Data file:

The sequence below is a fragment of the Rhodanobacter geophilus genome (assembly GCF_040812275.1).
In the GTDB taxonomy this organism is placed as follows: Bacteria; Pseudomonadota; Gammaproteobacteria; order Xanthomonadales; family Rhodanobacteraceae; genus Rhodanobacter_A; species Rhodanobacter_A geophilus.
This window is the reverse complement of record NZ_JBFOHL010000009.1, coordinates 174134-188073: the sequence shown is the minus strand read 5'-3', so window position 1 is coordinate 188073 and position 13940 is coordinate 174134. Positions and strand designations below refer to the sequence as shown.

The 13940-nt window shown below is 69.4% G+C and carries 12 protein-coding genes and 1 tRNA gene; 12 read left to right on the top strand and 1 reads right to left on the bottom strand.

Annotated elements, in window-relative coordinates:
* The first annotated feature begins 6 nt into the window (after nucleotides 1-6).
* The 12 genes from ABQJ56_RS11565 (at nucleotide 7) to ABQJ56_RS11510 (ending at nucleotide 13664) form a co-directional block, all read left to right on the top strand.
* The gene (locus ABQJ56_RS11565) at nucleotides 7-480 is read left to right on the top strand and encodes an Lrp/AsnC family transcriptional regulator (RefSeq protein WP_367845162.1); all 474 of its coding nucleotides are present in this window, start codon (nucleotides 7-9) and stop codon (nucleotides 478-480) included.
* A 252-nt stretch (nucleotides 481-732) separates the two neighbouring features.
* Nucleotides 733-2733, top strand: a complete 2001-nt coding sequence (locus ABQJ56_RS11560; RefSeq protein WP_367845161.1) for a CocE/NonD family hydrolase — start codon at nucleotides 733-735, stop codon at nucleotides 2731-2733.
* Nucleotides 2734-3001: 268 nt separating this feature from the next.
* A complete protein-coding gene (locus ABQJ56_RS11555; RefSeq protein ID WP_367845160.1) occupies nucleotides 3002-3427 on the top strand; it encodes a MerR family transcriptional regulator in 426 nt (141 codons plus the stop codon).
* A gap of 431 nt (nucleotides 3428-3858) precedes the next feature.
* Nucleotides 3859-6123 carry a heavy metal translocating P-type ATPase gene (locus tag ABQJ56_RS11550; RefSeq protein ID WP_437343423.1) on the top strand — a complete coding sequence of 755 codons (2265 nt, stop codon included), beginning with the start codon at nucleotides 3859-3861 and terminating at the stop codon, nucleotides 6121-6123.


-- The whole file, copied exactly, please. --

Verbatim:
The sequence below is a fragment of the Rhodanobacter geophilus genome (assembly GCF_040812275.1).
In the GTDB taxonomy this organism is placed as follows: Bacteria; Pseudomonadota; Gammaproteobacteria; order Xanthomonadales; family Rhodanobacteraceae; genus Rhodanobacter_A; species Rhodanobacter_A geophilus.
This window is the reverse complement of record NZ_JBFOHL010000009.1, coordinates 174134-188073: the sequence shown is the minus strand read 5'-3', so window position 1 is coordinate 188073 and position 13940 is coordinate 174134. Positions and strand designations below refer to the sequence as shown.

The 13940-nt window shown below is 69.4% G+C and carries 12 protein-coding genes and 1 tRNA gene; 12 read left to right on the top strand and 1 reads right to left on the bottom strand.

Annotated elements, in window-relative coordinates:
* The first annotated feature begins 6 nt into the window (after nucleotides 1-6).
* The 12 genes from ABQJ56_RS11565 (at nucleotide 7) to ABQJ56_RS11510 (ending at nucleotide 13664) form a co-directional block, all read left to right on the top strand.
* The gene (locus ABQJ56_RS11565) at nucleotides 7-480 is read left to right on the top strand and encodes an Lrp/AsnC family transcriptional regulator (RefSeq protein WP_367845162.1); all 474 of its coding nucleotides are present in this window, start codon (nucleotides 7-9) and stop codon (nucleotides 478-480) included.
* A 252-nt stretch (nucleotides 481-732) separates the two neighbouring features.
* Nucleotides 733-2733, top strand: a complete 2001-nt coding sequence (locus ABQJ56_RS11560; RefSeq protein WP_367845161.1) for a CocE/NonD family hydrolase — start codon at nucleotides 733-735, stop codon at nucleotides 2731-2733.
* Nucleotides 2734-3001: 268 nt separating this feature from the next.
* A complete protein-coding gene (locus ABQJ56_RS11555; RefSeq protein ID WP_367845160.1) occupies nucleotides 3002-3427 on the top strand; it encodes a MerR family transcriptional regulator in 426 nt (141 codons plus the stop codon).
* A gap of 431 nt (nucleotides 3428-3858) precedes the next feature.
* Nucleotides 3859-6123 carry a heavy metal translocating P-type ATPase gene (locus tag ABQJ56_RS11550; RefSeq protein ID WP_437343423.1) on the top strand — a complete coding sequence of 755 codons (2265 nt, stop codon included), beginning with the start codon at nucleotides 3859-3861 and terminating at the stop codon, nucleotides 6121-6123.